Travel, and air travel in and of itself, is one of the most fascinating things in the world. The fact that you can be anywhere in the country in just a few hours, and anywhere in the world in less than a day is mesmerizing. Planes, trains, and automobiles have come a long way. However, traveling with a spinal cord injury can be so intimidating it discourages you from even trying. I’m here to tell you to face it head on.
Prior to my accident, I LOVED flying. Trips to Florida, trips to the West Coast, trips anywhere. I couldn’t get over the fact that I could wake up in my bed one morning and be somewhere completely new by the afternoon. I loved it all. Getting to the airport early, going through security, staying busy at your gate to kill time. However that all changed after I got hurt.
I spent two summers in Louisville participating in some studies at the Frazier Hospital. My parents and I drove there. 16 hours from Massachusetts. Both ways. Both summers. We also spent a week in Disney during my spring break, Junior Year. My father, cousin and I drove 12 hours to North Carolina. Spent the night. Eight hours the next day to Disney. And drove home, 21 hours straight, Orlando to Massachusetts. Sure, I always thought of how much easier it could have been, but I just wasn’t ready.
It took me 6 ½ years after my injury to get on a commercial flight again. However, come this October, it will be 3 trips in 14 months since. What made me do it? Vegas baby, Vegas. My sister wanted to celebrate her birthday out there and there is no way I was missing that trip.
What we did:
Once you figure your destination, it’s time to do some research. Start looking at flights as early as you can. Reach out to the airline you will be flying with. Let them know about your situation and ask questions. This is pretty self-explanatory but if possible, fly direct. The other thing is to try and get a seat as close to the front as possible. I will explain later.
Going Through Security
Get to the airport early. Leave yourself plenty of time because this step is going to take a little bit longer for you. Knowing that you are not in a rush is going to help your well-being. As for the actual act of going through security, there is nothing to be worried about. A TSA agent will see you in line and signal to another agent. You will not go through the detector or camera imaging. Instead they bring you to a station area just on the other side of the checkpoint and began asking questions along with running some tests such as swabbing your chair and clothes and feeling around your chair. You should be through security in only a few minutes.
Getting on the Plane
By reaching out to the airline early, this lets them know that someone is going to need assistance on one of their flights. This allows the airline to have a representative at your gate to help things go as smoothly as possible. You will be the first to board aircraft and the last to get off. Depending upon your level of injury and depending upon your type of wheelchair, these next few steps can go a few different ways, so bear with me here.
Because you will be transferring out of your chair and into a seat on the airplane, you will be put into an aisle chair. An aisle chair is exactly what it sounds like. It’s a chair with wheels that is skinny enough to fit down the aisle of an airplane with you strapped in so you can get to your seat. This is where trying to get a seat as close to the front of the airplane comes in. The aisle chair is not by any means the most comfy seat in the world. Having a seat in the first couple rows means being in the aisle chair for the minimal amount of time. There is also more room near the front. More room always makes anything easier. Because you and your party will be taking a few trips in and out of the airplane, having everything at the front is the easiest.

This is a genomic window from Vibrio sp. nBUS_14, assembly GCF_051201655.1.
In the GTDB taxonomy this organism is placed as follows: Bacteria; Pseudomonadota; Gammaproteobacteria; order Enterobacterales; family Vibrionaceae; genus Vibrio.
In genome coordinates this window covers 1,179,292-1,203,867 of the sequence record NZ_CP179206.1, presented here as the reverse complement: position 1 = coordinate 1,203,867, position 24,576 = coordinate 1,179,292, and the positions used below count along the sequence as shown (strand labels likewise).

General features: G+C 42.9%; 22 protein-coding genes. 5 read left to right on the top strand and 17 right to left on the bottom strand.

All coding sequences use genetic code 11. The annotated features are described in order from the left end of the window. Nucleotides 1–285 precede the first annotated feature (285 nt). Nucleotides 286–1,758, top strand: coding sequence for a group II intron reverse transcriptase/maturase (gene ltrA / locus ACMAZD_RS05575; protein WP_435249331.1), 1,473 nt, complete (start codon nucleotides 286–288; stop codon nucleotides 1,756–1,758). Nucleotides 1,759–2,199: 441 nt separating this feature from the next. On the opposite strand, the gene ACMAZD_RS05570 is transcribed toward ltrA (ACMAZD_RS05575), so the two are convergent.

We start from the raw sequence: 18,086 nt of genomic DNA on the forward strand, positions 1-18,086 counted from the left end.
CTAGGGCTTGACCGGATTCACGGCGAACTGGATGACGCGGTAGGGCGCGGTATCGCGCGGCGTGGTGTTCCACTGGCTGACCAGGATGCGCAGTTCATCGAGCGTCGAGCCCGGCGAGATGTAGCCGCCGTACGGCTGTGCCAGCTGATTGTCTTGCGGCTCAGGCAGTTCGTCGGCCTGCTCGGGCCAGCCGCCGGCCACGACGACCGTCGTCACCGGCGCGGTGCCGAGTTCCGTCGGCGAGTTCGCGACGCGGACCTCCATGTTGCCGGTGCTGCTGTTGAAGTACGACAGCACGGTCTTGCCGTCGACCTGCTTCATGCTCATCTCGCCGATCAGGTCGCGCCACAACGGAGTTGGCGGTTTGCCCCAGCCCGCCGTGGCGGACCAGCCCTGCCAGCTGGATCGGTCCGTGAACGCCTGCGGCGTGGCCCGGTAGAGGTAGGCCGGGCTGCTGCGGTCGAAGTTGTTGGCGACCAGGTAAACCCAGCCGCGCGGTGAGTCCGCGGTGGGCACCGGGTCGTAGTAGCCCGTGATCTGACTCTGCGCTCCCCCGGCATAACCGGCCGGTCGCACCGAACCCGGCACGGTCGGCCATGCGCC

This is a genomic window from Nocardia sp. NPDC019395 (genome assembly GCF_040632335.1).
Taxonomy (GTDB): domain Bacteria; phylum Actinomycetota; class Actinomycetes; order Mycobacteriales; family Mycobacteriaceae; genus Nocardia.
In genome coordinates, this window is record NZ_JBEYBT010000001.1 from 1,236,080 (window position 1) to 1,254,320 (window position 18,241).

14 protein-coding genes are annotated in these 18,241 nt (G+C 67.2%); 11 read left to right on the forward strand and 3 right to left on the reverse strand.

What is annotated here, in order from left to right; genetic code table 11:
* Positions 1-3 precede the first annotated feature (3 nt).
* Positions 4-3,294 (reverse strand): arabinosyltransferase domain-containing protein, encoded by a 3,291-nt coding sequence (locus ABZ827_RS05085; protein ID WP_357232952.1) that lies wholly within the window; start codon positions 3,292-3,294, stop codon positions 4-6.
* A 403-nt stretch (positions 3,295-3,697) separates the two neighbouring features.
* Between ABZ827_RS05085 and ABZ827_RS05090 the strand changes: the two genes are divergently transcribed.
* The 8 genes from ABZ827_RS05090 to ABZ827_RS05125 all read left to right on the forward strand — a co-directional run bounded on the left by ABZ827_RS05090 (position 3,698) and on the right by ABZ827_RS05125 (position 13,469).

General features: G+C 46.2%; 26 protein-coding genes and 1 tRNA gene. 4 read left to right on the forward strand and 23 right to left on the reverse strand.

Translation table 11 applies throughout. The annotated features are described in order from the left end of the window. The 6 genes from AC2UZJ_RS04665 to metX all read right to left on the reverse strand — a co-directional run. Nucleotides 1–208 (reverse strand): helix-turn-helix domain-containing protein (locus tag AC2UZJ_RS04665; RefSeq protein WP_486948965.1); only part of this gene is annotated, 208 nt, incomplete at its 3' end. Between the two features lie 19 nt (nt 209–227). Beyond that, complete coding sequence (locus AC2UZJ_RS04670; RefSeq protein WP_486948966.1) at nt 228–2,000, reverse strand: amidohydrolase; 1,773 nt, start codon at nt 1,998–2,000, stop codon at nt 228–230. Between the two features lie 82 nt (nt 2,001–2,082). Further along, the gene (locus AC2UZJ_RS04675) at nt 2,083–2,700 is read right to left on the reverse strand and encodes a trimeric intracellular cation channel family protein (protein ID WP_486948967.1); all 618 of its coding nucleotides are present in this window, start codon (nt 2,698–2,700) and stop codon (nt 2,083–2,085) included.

Once you arrive at your seat, depending upon your level of injury, you will transfer over from the aisle chair. For myself, a C4 – C5 quadriplegic, this meant a two-man lift. I’m sure if you have the ability, you could transfer yourself over or use a sliding board.
Where Does Your Chair Go?
As all this is happening, your wheelchair will be getting ready to be brought down below and put in storage as the other passengers start to board. This was what I was most nervous about. A wheelchair is not like all the other luggage. It’s an essential part of your everyday life. Do not be afraid to stress that. We put signs and notes all over mine, letting the handlers know what the wheelchair means to me and to please handle with care.
Before your chair is brought downstairs, be sure to take anything off that can come off and keep it with you. Secure anything that could come loose. We even bungee cord stuff down and wrap sensitive spots with bubblewrap.
Arriving At Your Destination
Take everything that was said above and reverse it. Because your wheelchair was one of the last things to be put underneath, it will be the first thing to come out. As the fellow passengers gather their belongings and make their way off the plane, your wheelchair will be making its way to you. After the plane is clear, the aisle chair will make its way back in and you will be transferred back into it. Once all the modifications to your chair are done, it’s just one more transfer and you are on your way.
I can’t stress enough how important it is to be in communication with the airline leading up to your trip. For all of my trips we have used JetBlue. They have been wonderful. Plus, the extra legroom makes all the difference with transfers and people trying to get in and out. I understand why you or someone you know with a spinal cord injury could be skeptical about air travel. I was there once. Breaking through that barrier will open so many opportunities.